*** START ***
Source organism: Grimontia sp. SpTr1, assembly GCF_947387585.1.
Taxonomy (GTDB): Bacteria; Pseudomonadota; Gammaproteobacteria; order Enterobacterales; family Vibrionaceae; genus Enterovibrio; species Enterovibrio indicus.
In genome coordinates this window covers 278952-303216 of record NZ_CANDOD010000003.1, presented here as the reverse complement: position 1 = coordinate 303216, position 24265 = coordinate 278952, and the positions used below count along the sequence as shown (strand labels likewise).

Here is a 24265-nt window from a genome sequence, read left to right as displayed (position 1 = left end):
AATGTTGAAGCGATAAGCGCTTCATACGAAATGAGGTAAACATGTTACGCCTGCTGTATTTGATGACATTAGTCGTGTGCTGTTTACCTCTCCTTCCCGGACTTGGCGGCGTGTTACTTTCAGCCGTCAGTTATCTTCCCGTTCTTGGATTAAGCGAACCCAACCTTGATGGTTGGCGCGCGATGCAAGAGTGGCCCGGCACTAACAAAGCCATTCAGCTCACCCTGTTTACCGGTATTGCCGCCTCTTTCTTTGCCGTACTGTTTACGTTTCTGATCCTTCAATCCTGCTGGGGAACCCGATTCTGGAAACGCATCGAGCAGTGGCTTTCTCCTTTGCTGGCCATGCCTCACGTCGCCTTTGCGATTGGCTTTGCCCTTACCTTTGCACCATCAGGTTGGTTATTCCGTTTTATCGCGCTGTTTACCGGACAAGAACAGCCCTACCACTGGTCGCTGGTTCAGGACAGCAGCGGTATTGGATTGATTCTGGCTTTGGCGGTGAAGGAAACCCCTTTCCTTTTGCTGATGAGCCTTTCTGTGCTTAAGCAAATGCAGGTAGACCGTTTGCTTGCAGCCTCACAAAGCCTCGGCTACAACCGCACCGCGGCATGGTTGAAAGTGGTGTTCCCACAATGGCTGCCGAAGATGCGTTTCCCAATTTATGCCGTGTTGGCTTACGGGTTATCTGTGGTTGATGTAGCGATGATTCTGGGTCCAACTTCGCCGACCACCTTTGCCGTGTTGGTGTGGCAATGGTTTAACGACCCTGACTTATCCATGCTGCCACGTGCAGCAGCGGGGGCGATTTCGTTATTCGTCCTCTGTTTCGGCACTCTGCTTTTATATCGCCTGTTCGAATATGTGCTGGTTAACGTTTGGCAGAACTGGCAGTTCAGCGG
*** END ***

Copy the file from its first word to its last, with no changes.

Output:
Source organism: Grimontia sp. SpTr1, assembly GCF_947387585.1.
Taxonomy (GTDB): Bacteria; Pseudomonadota; Gammaproteobacteria; order Enterobacterales; family Vibrionaceae; genus Enterovibrio; species Enterovibrio indicus.
In genome coordinates this window covers 278952-303216 of record NZ_CANDOD010000003.1, presented here as the reverse complement: position 1 = coordinate 303216, position 24265 = coordinate 278952, and the positions used below count along the sequence as shown (strand labels likewise).

Here is a 24265-nt window from a genome sequence, read left to right as displayed (position 1 = left end):
AATGTTGAAGCGATAAGCGCTTCATACGAAATGAGGTAAACATGTTACGCCTGCTGTATTTGATGACATTAGTCGTGTGCTGTTTACCTCTCCTTCCCGGACTTGGCGGCGTGTTACTTTCAGCCGTCAGTTATCTTCCCGTTCTTGGATTAAGCGAACCCAACCTTGATGGTTGGCGCGCGATGCAAGAGTGGCCCGGCACTAACAAAGCCATTCAGCTCACCCTGTTTACCGGTATTGCCGCCTCTTTCTTTGCCGTACTGTTTACGTTTCTGATCCTTCAATCCTGCTGGGGAACCCGATTCTGGAAACGCATCGAGCAGTGGCTTTCTCCTTTGCTGGCCATGCCTCACGTCGCCTTTGCGATTGGCTTTGCCCTTACCTTTGCACCATCAGGTTGGTTATTCCGTTTTATCGCGCTGTTTACCGGACAAGAACAGCCCTACCACTGGTCGCTGGTTCAGGACAGCAGCGGTATTGGATTGATTCTGGCTTTGGCGGTGAAGGAAACCCCTTTCCTTTTGCTGATGAGCCTTTCTGTGCTTAAGCAAATGCAGGTAGACCGTTTGCTTGCAGCCTCACAAAGCCTCGGCTACAACCGCACCGCGGCATGGTTGAAAGTGGTGTTCCCACAATGGCTGCCGAAGATGCGTTTCCCAATTTATGCCGTGTTGGCTTACGGGTTATCTGTGGTTGATGTAGCGATGATTCTGGGTCCAACTTCGCCGACCACCTTTGCCGTGTTGGTGTGGCAATGGTTTAACGACCCTGACTTATCCATGCTGCCACGTGCAGCAGCGGGGGCGATTTCGTTATTCGTCCTCTGTTTCGGCACTCTGCTTTTATATCGCCTGTTCGAATATGTGCTGGTTAACGTTTGGCAGAACTGGCAGTTCAGCGG